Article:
"I was a relative optimist, but I've certainly become more pessimistic," said Alan S. Blinder, an economist at Princeton, and a former vice chairman of the board of governors at the Federal Reserve. "The financial system looks substantially worse now than it did a month ago."
Mr. Blinder added, this is like the Great Depression. "We haven't seen this kind of travail in the financial markets since the 1930s," he said.
More than two years ago, Nouriel Roubini, an economist at the Stern School of Business at New York University, said that the housing bubble would give way to a financial crisis and a recession. He was widely dismissed as an attention-seeking Chicken Little. Now, Mr. Roubini says the worst is yet to come, because the account-squaring has so far been confined mostly to bad mortgages, leaving other areas remaining--credit cards, auto loans, corporate and municipal debt. “We're not even a third of the way there."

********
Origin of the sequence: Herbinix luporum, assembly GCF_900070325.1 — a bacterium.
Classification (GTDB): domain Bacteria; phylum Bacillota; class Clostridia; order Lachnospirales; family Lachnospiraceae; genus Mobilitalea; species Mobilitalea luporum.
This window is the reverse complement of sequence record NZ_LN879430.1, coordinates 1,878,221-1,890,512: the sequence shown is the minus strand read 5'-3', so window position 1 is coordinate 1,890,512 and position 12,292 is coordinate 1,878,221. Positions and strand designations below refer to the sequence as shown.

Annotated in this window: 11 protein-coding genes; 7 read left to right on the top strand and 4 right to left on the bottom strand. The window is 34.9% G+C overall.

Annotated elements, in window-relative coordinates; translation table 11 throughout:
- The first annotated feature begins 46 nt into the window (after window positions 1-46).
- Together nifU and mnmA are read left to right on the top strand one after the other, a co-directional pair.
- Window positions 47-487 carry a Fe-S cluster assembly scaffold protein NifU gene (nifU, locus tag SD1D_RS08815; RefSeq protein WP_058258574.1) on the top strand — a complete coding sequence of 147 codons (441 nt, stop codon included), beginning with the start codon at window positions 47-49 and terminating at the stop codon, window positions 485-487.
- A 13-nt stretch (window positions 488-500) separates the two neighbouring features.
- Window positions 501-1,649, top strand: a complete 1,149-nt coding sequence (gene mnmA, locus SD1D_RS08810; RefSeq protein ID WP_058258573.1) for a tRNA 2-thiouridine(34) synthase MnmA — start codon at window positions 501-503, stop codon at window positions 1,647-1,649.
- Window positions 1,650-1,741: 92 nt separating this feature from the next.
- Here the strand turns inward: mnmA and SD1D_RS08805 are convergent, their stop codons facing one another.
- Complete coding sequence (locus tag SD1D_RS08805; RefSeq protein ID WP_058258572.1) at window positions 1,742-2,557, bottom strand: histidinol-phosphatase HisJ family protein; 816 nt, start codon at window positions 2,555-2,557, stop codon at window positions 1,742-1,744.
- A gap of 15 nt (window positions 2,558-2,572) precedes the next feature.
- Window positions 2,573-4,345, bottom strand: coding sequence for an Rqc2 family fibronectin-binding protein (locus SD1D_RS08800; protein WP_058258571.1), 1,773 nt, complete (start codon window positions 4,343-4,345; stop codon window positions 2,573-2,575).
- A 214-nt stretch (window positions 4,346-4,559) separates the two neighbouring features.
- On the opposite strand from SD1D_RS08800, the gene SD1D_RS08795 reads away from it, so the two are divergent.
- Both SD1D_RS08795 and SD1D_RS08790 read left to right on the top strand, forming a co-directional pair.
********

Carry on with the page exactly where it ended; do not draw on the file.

Where will the banks raise the huge sums needed to replenish the capital they have apparently lost? And what will happen if they cannot? The answers to these questions are unknown, an unsettling void that holds much of the economy at a standstill.
[Excerpt of an article by Peter S. Goodman, NY Times]